Few institutions of higher learning feel the historical racial inequality more acutely than HBCUs (historically black colleges and universities), where endowments are usually smaller and levels of enrollments have been erratic over the past ten years.
Their financial misfortunes are not entirely their fault. Black colleges have been pressured from insufficient, unequal funding ever since they were born out of necessity mainly after the Civil War to educate African Americans whom other colleges refused to accept.
HBCUs draw the majority of their revenue from federal and state funding, as over half of them are public. As state and federal governments cut their higher-education spending budgets, these establishments are struggling to find the resources to improve their campuses by repairing buildings or constructing new ones.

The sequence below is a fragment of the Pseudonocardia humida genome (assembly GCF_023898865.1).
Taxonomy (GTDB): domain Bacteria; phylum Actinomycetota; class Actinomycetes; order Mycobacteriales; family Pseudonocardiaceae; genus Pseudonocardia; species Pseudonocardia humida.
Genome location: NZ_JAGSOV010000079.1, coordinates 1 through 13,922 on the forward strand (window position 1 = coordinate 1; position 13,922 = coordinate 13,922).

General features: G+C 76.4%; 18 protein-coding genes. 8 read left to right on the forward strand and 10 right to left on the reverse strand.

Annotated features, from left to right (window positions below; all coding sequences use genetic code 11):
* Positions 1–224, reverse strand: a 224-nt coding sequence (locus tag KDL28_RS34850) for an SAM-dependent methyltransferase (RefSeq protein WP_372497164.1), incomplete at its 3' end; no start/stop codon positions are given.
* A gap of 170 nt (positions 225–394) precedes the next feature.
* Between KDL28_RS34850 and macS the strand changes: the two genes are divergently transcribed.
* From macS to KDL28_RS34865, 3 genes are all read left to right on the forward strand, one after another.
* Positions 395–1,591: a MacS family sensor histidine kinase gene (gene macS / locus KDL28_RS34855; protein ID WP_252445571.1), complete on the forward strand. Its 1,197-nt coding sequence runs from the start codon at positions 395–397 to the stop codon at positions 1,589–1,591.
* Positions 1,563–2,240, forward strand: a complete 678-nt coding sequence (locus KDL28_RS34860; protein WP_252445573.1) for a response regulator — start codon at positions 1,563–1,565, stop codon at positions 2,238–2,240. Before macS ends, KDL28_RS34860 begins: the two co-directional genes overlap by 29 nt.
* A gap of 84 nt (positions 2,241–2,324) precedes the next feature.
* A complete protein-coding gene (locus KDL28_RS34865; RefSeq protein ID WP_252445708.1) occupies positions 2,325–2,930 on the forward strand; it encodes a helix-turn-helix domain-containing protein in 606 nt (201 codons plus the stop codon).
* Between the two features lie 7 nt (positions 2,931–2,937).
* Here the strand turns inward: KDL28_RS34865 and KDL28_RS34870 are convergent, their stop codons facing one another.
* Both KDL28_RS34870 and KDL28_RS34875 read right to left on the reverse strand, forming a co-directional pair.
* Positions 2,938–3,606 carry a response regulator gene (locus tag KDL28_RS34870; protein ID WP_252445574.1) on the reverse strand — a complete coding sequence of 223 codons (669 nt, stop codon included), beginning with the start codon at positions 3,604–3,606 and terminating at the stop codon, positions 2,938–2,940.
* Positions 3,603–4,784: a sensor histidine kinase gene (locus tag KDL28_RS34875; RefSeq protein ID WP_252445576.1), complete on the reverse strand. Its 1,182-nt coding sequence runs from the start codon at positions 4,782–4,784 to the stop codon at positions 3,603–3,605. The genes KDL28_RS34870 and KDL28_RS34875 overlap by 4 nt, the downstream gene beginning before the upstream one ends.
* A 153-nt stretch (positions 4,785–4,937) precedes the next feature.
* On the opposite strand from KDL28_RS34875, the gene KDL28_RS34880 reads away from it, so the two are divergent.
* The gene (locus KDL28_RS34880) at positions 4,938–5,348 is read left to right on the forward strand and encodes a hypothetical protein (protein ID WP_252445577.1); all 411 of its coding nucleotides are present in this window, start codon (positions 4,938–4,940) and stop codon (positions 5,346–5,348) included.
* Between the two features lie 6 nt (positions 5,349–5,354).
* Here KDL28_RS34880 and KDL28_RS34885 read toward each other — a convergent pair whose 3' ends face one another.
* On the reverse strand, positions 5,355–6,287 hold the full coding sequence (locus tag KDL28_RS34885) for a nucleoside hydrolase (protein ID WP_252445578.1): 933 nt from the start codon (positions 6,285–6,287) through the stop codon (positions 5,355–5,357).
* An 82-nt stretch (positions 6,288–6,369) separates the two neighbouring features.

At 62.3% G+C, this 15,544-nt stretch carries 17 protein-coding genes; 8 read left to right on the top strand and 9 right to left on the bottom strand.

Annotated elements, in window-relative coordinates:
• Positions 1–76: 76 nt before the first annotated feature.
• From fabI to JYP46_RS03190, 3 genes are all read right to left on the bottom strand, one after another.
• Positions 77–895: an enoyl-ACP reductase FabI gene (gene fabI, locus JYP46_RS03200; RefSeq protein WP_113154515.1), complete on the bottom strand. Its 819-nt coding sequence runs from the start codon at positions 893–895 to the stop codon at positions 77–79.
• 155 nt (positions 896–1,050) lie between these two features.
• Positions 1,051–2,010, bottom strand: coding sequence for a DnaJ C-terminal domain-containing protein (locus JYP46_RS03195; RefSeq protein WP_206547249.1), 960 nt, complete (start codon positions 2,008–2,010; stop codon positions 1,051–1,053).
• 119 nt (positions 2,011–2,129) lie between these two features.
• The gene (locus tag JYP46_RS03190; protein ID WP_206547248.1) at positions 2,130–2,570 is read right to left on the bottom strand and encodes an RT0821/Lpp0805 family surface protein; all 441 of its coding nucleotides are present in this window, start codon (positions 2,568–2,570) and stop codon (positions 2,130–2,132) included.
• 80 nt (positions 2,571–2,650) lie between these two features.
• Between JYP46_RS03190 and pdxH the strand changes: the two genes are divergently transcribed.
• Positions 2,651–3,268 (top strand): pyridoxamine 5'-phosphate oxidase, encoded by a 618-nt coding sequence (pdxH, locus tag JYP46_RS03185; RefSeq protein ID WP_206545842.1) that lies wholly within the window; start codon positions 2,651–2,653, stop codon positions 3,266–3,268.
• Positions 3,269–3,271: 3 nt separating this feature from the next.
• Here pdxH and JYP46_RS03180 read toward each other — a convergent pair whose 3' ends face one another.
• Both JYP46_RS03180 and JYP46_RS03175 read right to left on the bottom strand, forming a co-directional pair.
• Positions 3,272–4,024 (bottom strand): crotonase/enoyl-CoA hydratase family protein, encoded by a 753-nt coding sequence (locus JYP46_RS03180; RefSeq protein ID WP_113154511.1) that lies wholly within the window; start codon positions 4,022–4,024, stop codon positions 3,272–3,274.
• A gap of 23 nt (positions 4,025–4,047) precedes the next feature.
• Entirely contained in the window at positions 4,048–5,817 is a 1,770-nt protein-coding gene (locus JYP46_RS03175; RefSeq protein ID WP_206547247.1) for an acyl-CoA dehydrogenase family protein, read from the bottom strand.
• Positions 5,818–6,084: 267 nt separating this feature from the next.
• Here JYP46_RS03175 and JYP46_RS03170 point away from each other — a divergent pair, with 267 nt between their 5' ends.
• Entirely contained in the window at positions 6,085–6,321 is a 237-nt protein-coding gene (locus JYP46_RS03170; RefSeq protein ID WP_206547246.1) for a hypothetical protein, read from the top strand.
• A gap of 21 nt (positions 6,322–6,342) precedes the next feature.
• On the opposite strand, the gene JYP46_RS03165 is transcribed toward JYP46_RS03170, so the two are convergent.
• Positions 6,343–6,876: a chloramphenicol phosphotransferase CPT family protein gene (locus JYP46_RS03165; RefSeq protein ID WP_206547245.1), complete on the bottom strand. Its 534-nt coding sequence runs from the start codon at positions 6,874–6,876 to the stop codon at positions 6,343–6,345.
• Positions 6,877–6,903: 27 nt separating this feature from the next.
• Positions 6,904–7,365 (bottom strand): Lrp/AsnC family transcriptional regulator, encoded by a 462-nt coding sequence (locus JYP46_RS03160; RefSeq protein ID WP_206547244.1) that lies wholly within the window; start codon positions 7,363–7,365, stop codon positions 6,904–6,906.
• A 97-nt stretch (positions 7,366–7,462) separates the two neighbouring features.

Loans are a way for colleges to overcome their funding woes, but the legacy of racism is apparent even then. Colleges need to take a couple of steps to get bond debt issued. The first one is getting a bank to buy the debt. This institution then sells a public investor or investors this debt.
Of course, the bank has a fee for this. It will normally sell the debt at a slight markup to make up for expenses and management fees. The college will have to pay that off.
A study by researchers from Drexel University, Notre Dame, Duke University, and the University of Washington found evidence of this using 4,145 tax-exempt municipal bonds issues issued by almost 1000 four-year, not-for-profit colleges over a period spanning more than two decades.